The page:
Cubs know Kris Bryant shouldn’t be judged by poor 2020 performance

(Photo by Dylan Buell/Getty Images)
(Photo by Dylan Buell/Getty Images) /

The Cubs brass is smarter than fans and know Kris Bryant has plenty to offer.

There’s very little Kris Bryant hasn’t already accomplished in his first six years with the Chicago Cubs. Three All-Star selections, Rookie of the Year, NL Most Valuable Player – the list goes on and on. Oh, and he played a pivotal role in the team ending a 108-year World Series championship drought in just his second season in the bigs.

But if you look on Twitter (seriously, if not for work I’d never open the app again), you’d think Bryant is a washed-up has-been who’s done pretty much nothing for the team. That couldn’t be further from the truth.

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My favorite is the people out there, sitting behind their keyboards calling the 28-year-old Las Vegas native ‘soft’. This claim despite his playing through injury after injury, year after year. He plays the game hard and it’s what endeared him to Cubs fans early on in his career. But instead of complaining about the bumps and bruises he experiences, Bryant always keeps his head down and grinds on.

The latest woe to sideline the former first-rounder? An oblique injury. That adds to a lengthy list of ailments he’s suffered from this year, including a shoulder injury, issues with his hand and wrist and a stomach bug early in the season. What has all this added up to? A wholly forgettable 2020 performance – especially at the plate.

On the year, he carries a .195/.283/.301 line. His game has been completely devoid of power, evidenced by his two home runs in 123 at-bats. Still, he’s turning in one of the best defensive seasons of his career at third base and it seems like every night, he’s making a play worthy of SportsCenter’s Top 10.

So why am I talking about all this? In the last 12-18 months, we’ve heard the on-and-off rumors regarding Bryant, the Cubs and potential contract extensions. Then, once those died down, the trade rumors picked up steam. But here we are – he’s still a Cub and the team still has one more year of control.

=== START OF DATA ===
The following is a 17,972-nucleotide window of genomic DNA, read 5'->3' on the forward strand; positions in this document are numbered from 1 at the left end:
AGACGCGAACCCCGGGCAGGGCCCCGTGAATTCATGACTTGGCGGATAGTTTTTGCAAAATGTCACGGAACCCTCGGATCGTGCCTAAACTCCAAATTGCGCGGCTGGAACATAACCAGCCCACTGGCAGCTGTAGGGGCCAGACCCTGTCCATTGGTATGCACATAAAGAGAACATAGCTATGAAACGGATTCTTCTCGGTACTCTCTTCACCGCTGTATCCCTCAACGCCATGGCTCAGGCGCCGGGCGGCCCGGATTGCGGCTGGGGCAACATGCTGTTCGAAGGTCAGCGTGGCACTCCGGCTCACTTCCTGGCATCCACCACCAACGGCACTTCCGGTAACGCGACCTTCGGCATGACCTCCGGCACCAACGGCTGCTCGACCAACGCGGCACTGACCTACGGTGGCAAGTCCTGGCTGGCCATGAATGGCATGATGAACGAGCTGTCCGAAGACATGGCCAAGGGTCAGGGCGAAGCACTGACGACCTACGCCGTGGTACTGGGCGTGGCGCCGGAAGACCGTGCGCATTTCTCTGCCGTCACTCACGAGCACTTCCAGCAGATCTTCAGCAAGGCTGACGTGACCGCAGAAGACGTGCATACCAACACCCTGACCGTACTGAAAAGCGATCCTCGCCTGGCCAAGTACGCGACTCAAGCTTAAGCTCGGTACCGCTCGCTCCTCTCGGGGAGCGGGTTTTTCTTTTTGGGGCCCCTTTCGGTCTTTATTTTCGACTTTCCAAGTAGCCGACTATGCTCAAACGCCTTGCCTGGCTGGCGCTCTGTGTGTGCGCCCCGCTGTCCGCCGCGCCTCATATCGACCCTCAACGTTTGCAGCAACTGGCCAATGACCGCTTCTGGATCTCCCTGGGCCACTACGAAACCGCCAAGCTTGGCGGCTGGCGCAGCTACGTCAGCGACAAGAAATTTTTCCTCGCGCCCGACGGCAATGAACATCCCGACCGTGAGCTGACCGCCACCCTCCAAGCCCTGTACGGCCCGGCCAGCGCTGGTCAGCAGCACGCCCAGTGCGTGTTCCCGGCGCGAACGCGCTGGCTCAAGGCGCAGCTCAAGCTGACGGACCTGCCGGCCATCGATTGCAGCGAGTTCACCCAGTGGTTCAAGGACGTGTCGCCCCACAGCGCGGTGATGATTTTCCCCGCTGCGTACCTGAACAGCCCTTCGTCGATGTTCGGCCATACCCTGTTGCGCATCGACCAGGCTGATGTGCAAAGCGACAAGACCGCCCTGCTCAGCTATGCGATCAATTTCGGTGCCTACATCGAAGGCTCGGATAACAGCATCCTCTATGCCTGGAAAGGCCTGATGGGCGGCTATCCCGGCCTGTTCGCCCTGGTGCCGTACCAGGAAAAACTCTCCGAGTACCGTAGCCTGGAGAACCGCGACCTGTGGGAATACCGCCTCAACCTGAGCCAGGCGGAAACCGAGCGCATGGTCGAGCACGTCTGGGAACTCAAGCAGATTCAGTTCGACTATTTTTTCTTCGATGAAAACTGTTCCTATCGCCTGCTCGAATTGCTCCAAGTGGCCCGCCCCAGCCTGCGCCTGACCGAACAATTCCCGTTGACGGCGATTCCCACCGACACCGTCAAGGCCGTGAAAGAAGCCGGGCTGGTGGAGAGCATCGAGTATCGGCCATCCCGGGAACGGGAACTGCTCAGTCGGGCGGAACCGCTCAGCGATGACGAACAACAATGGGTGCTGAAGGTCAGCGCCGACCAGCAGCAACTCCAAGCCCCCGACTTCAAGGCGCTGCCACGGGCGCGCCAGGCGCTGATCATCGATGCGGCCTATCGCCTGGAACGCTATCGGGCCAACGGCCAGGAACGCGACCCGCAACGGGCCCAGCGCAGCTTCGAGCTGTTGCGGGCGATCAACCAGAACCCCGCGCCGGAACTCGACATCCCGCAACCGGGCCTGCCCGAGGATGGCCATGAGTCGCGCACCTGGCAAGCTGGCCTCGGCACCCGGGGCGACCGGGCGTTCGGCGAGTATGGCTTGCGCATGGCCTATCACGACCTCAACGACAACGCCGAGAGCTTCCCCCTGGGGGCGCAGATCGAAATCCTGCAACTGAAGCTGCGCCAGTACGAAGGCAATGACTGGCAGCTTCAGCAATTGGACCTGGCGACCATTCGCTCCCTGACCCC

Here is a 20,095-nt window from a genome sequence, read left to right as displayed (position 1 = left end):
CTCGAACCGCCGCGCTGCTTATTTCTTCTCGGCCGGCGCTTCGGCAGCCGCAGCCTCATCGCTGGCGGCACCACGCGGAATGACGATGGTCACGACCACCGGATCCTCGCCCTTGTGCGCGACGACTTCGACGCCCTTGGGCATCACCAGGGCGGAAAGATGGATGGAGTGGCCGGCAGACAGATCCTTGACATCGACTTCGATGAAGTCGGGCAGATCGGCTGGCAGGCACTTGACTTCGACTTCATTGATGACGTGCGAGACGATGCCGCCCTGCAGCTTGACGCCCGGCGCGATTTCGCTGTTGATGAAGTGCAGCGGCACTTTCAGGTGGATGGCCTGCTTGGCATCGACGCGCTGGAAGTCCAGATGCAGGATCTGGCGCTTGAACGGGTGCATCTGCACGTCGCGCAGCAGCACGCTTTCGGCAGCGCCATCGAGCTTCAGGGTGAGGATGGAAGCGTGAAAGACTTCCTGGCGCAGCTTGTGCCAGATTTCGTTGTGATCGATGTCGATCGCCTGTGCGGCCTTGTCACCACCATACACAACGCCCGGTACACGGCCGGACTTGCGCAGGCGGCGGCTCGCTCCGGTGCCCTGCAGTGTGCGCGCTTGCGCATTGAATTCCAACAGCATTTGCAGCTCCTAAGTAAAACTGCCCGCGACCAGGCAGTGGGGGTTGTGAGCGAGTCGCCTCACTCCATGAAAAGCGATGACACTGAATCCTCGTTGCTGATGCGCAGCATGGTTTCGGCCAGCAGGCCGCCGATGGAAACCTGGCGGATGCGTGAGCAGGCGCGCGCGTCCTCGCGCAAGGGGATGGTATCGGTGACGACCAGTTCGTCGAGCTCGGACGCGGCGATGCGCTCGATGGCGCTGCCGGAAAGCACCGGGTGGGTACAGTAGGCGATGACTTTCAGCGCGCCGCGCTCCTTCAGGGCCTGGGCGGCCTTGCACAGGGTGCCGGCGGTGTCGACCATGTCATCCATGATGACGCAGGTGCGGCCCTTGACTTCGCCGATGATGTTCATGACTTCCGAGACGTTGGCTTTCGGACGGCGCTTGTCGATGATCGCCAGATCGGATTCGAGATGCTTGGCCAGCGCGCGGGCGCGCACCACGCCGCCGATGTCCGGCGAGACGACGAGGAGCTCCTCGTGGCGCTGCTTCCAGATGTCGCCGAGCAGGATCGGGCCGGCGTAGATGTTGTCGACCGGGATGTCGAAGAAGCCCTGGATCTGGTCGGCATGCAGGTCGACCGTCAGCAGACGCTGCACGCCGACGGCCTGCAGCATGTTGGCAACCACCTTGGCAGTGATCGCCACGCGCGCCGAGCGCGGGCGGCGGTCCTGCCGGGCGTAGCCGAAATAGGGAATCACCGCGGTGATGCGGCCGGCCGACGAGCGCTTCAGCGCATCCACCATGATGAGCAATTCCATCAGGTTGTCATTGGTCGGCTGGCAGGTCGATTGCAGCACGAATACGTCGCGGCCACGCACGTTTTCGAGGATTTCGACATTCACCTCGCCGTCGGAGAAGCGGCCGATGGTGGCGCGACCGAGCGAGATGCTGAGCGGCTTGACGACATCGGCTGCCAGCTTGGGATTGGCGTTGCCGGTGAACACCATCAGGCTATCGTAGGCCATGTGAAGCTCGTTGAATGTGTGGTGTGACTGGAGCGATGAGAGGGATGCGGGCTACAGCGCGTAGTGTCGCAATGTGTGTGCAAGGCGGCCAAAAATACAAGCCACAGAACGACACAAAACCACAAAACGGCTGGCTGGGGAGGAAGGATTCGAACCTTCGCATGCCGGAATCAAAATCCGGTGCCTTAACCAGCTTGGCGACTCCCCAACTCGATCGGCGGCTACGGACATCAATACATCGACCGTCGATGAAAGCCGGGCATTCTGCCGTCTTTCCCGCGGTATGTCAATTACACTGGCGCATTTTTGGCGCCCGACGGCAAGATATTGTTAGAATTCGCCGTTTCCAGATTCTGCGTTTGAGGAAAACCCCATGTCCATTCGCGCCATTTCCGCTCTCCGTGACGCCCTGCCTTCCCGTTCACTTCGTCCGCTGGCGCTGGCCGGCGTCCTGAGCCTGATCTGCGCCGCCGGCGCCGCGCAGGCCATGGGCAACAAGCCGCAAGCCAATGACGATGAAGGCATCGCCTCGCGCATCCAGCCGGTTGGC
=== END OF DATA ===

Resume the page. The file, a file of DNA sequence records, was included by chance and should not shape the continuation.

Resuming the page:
After the struggles he’s had in 2020, super-agent Scott Boras will have a tough time landing a mega-contract for Bryant, regardless of all his accomplishments. That being said, teams around Major League Baseball – including the Cubs – are very much aware of what he brings to the table when healthy.

And thank goodness. Because if the front office was run by Joe Twitter rather than Theo Epstein and Jed Hoyer, we’d be in a whole mess of trouble when it comes to this team.

Strategically speaking, Chicago has never been in such a strong negotiating position when it comes to extending their third baseman. He’ll turn 29 in January and is coming off what’s easily the worst season of his career. On the flip side, it’s unlikely Boras wants to talk about a deal this winter. He’s far more likely to roll the dice on KB turning in a bounceback performance in 2021.

Still, I suspect the Cubs will at least ask the question and see what kind of numbers Bryant’s camp is thinking about once the postseason wraps up. Why? Because they’re perfectly aware that, while his value in any hypothetical extension has never been lower, the same can be said for his trade value.

dark. Next. Cubs headed to postseason with more work yet to do

Love it, hate it – I don’t really care. But it’s near-impossible for me to envision Kris Bryant playing anywhere but the Friendly Confines to open next season, regardless of how much of a struggle 2020 has been for him.